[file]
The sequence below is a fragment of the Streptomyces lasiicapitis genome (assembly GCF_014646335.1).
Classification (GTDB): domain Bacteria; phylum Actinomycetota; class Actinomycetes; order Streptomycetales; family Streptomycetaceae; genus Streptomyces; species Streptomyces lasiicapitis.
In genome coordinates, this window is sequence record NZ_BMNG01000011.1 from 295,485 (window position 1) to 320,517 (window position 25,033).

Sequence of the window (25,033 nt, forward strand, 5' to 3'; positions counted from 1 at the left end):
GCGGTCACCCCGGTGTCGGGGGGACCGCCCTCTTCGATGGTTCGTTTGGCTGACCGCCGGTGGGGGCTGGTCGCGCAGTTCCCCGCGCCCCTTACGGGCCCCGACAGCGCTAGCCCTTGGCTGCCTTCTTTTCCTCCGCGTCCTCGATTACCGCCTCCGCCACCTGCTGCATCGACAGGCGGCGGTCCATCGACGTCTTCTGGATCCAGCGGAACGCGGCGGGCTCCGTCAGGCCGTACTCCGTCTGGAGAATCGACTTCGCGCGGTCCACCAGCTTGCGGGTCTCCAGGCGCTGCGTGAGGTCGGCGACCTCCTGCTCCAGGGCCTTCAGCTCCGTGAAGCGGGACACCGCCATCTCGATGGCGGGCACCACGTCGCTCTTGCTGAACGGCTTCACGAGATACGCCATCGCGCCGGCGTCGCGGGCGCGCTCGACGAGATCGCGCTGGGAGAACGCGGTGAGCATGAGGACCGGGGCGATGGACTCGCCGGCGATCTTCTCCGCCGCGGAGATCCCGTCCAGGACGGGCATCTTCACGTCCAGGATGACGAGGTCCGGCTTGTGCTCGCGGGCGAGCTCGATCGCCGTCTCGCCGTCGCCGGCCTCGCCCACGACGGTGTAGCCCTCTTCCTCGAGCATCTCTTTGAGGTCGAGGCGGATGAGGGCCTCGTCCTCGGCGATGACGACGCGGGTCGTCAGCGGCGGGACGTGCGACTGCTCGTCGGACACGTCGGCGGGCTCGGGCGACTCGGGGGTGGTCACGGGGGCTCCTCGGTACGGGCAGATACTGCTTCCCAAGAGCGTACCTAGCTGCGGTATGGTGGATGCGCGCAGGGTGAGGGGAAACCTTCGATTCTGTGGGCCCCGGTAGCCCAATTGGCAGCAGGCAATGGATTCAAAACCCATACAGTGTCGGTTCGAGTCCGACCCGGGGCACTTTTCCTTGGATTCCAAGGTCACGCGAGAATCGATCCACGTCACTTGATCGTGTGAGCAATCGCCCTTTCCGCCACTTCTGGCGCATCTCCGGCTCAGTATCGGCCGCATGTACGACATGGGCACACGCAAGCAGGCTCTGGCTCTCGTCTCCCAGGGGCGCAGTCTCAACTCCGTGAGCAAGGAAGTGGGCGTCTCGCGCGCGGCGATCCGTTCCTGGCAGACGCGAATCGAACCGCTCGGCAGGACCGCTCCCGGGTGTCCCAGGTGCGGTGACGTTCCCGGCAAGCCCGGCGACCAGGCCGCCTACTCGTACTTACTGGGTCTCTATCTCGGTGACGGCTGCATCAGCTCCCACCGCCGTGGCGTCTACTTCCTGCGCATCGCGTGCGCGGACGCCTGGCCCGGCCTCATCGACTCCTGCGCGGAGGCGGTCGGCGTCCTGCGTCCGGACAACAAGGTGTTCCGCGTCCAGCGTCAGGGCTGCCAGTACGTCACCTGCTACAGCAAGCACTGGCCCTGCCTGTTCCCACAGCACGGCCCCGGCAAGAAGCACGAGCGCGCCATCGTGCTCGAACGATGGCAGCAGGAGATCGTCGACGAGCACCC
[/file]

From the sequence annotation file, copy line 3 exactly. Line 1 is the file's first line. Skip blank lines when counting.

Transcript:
In genome coordinates, this window is sequence record NZ_BMNG01000011.1 from 295,485 (window position 1) to 320,517 (window position 25,033).